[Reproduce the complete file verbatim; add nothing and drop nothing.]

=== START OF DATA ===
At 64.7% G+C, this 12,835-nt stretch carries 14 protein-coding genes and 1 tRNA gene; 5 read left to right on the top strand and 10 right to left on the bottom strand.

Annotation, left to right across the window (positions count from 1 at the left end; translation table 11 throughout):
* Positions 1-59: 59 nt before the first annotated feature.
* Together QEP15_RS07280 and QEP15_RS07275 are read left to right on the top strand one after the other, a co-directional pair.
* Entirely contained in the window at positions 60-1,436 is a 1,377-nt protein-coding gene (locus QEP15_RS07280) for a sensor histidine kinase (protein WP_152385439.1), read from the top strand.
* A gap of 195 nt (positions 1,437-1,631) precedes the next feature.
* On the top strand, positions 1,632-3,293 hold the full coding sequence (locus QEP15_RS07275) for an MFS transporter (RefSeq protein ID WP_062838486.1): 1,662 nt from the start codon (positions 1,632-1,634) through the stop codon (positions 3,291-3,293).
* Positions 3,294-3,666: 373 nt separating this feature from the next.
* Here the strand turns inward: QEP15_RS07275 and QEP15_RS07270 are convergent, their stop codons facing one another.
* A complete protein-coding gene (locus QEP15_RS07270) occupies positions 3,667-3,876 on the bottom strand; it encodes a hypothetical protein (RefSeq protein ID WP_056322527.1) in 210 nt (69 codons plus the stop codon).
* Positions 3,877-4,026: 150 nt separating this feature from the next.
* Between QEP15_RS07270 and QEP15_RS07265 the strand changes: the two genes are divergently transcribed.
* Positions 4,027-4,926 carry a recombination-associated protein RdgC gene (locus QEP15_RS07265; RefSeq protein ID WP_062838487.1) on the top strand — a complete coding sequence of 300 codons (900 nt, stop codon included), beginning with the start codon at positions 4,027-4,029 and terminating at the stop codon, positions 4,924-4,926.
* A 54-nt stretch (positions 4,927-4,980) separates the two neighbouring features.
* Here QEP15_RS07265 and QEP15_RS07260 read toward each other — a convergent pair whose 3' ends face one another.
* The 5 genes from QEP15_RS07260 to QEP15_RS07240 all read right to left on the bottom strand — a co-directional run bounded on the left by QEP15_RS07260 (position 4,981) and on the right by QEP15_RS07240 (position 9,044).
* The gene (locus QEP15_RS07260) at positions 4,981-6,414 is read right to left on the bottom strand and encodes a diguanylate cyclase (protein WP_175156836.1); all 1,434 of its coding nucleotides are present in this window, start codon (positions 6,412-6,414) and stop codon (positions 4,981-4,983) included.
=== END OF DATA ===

At 64.7% G+C, this 12,835-nt stretch carries 14 protein-coding genes and 1 tRNA gene; 5 read left to right on the top strand and 10 right to left on the bottom strand.

Annotation, left to right across the window (positions count from 1 at the left end; translation table 11 throughout):
* Positions 1-59: 59 nt before the first annotated feature.
* Together QEP15_RS07280 and QEP15_RS07275 are read left to right on the top strand one after the other, a co-directional pair.
* Entirely contained in the window at positions 60-1,436 is a 1,377-nt protein-coding gene (locus QEP15_RS07280) for a sensor histidine kinase (protein WP_152385439.1), read from the top strand.
* A gap of 195 nt (positions 1,437-1,631) precedes the next feature.
* On the top strand, positions 1,632-3,293 hold the full coding sequence (locus QEP15_RS07275) for an MFS transporter (RefSeq protein ID WP_062838486.1): 1,662 nt from the start codon (positions 1,632-1,634) through the stop codon (positions 3,291-3,293).
* Positions 3,294-3,666: 373 nt separating this feature from the next.
* Here the strand turns inward: QEP15_RS07275 and QEP15_RS07270 are convergent, their stop codons facing one another.
* A complete protein-coding gene (locus QEP15_RS07270) occupies positions 3,667-3,876 on the bottom strand; it encodes a hypothetical protein (RefSeq protein ID WP_056322527.1) in 210 nt (69 codons plus the stop codon).
* Positions 3,877-4,026: 150 nt separating this feature from the next.
* Between QEP15_RS07270 and QEP15_RS07265 the strand changes: the two genes are divergently transcribed.
* Positions 4,027-4,926 carry a recombination-associated protein RdgC gene (locus QEP15_RS07265; RefSeq protein ID WP_062838487.1) on the top strand — a complete coding sequence of 300 codons (900 nt, stop codon included), beginning with the start codon at positions 4,027-4,029 and terminating at the stop codon, positions 4,924-4,926.
* A 54-nt stretch (positions 4,927-4,980) separates the two neighbouring features.
* Here QEP15_RS07265 and QEP15_RS07260 read toward each other — a convergent pair whose 3' ends face one another.
* The 5 genes from QEP15_RS07260 to QEP15_RS07240 all read right to left on the bottom strand — a co-directional run bounded on the left by QEP15_RS07260 (position 4,981) and on the right by QEP15_RS07240 (position 9,044).
* The gene (locus QEP15_RS07260) at positions 4,981-6,414 is read right to left on the bottom strand and encodes a diguanylate cyclase (protein WP_175156836.1); all 1,434 of its coding nucleotides are present in this window, start codon (positions 6,412-6,414) and stop codon (positions 4,981-4,983) included.